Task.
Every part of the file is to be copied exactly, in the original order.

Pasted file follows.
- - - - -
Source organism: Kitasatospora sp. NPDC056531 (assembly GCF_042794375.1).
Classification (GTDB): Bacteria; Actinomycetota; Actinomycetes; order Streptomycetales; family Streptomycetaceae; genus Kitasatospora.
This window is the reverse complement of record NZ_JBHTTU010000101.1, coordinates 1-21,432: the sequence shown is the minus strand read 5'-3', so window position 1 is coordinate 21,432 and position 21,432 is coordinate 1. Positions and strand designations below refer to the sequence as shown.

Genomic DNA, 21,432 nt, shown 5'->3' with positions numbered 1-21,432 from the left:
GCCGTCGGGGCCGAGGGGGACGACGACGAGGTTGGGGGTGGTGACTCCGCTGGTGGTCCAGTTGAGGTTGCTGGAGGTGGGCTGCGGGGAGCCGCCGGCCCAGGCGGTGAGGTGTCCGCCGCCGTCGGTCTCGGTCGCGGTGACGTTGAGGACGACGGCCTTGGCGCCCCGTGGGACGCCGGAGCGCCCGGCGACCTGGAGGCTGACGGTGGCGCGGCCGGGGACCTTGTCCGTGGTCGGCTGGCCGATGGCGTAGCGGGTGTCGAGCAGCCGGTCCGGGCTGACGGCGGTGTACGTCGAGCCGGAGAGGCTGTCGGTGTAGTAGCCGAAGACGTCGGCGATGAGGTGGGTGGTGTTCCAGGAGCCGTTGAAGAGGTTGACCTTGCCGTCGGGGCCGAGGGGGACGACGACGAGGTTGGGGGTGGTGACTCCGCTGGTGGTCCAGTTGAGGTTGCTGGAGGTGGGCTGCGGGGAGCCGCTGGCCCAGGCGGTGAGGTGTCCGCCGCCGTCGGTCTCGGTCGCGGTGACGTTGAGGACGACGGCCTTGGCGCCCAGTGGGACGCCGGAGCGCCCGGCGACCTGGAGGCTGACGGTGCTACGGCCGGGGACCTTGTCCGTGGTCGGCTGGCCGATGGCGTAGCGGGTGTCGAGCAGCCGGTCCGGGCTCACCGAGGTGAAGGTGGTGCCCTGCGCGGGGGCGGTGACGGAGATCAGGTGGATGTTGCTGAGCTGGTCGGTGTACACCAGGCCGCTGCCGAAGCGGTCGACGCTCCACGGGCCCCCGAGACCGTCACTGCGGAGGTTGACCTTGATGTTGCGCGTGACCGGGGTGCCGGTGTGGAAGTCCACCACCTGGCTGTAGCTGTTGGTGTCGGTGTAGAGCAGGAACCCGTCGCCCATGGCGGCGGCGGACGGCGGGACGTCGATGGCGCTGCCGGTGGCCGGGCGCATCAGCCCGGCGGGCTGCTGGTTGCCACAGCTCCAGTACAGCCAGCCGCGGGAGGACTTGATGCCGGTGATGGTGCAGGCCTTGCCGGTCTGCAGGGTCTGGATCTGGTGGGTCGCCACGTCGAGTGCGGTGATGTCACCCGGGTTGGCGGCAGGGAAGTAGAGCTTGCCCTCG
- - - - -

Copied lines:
Source organism: Kitasatospora sp. NPDC056531 (assembly GCF_042794375.1).
Classification (GTDB): Bacteria; Actinomycetota; Actinomycetes; order Streptomycetales; family Streptomycetaceae; genus Kitasatospora.
This window is the reverse complement of record NZ_JBHTTU010000101.1, coordinates 1-21,432: the sequence shown is the minus strand read 5'-3', so window position 1 is coordinate 21,432 and position 21,432 is coordinate 1. Positions and strand designations below refer to the sequence as shown.

Genomic DNA, 21,432 nt, shown 5'->3' with positions numbered 1-21,432 from the left:
GCCGTCGGGGCCGAGGGGGACGACGACGAGGTTGGGGGTGGTGACTCCGCTGGTGGTCCAGTTGAGGTTGCTGGAGGTGGGCTGCGGGGAGCCGCCGGCCCAGGCGGTGAGGTGTCCGCCGCCGTCGGTCTCGGTCGCGGTGACGTTGAGGACGACGGCCTTGGCGCCCCGTGGGACGCCGGAGCGCCCGGCGACCTGGAGGCTGACGGTGGCGCGGCCGGGGACCTTGTCCGTGGTCGGCTGGCCGATGGCGTAGCGGGTGTCGAGCAGCCGGTCCGGGCTGACGGCGGTGTACGTCGAGCCGGAGAGGCTGTCGGTGTAGTAGCCGAAGACGTCGGCGATGAGGTGGGTGGTGTTCCAGGAGCCGTTGAAGAGGTTGACCTTGCCGTCGGGGCCGAGGGGGACGACGACGAGGTTGGGGGTGGTGACTCCGCTGGTGGTCCAGTTGAGGTTGCTGGAGGTGGGCTGCGGGGAGCCGCTGGCCCAGGCGGTGAGGTGTCCGCCGCCGTCGGTCTCGGTCGCGGTGACGTTGAGGACGACGGCCTTGGCGCCCAGTGGGACGCCGGAGCGCCCGGCGACCTGGAGGCTGACGGTGCTACGGCCGGGGACCTTGTCCGTGGTCGGCTGGCCGATGGCGTAGCGGGTGTCGAGCAGCCGGTCCGGGCTCACCGAGGTGAAGGTGGTGCCCTGCGCGGGGGCGGTGACGGAGATCAGGTGGATGTTGCTGAGCTGGTCGGTGTACACCAGGCCGCTGCCGAAGCGGTCGACGCTCCACGGGCCCCCGAGACCGTCACTGCGGAGGTTGACCTTGATGTTGCGCGTGACCGGGGTGCCGGTGTGGAAGTCCACCACCTGGCTGTAGCTGTTGGTGTCGGTGTAGAGCAGGAACCCGTCGCCCATGGCGGCGGCGGACGGCGGGACGTCGATGGCGCTGCCGGTGGCCGGGCGCATCAGCCCGGCGGGCTGCTGGTTGCCACAGCTCCAGTACAGCCAGCCGCGGGAGGACTTGATGCCGGTGATGGTGCAGGCCTTGCCGGTCTGCAGGGTCTGGATCTGGTGGGTCGCCACGTCGAGTGCGGTGATGTCACCCGGGTTGGCGGCAGGGAAGTAGAGCTTGCCCTCG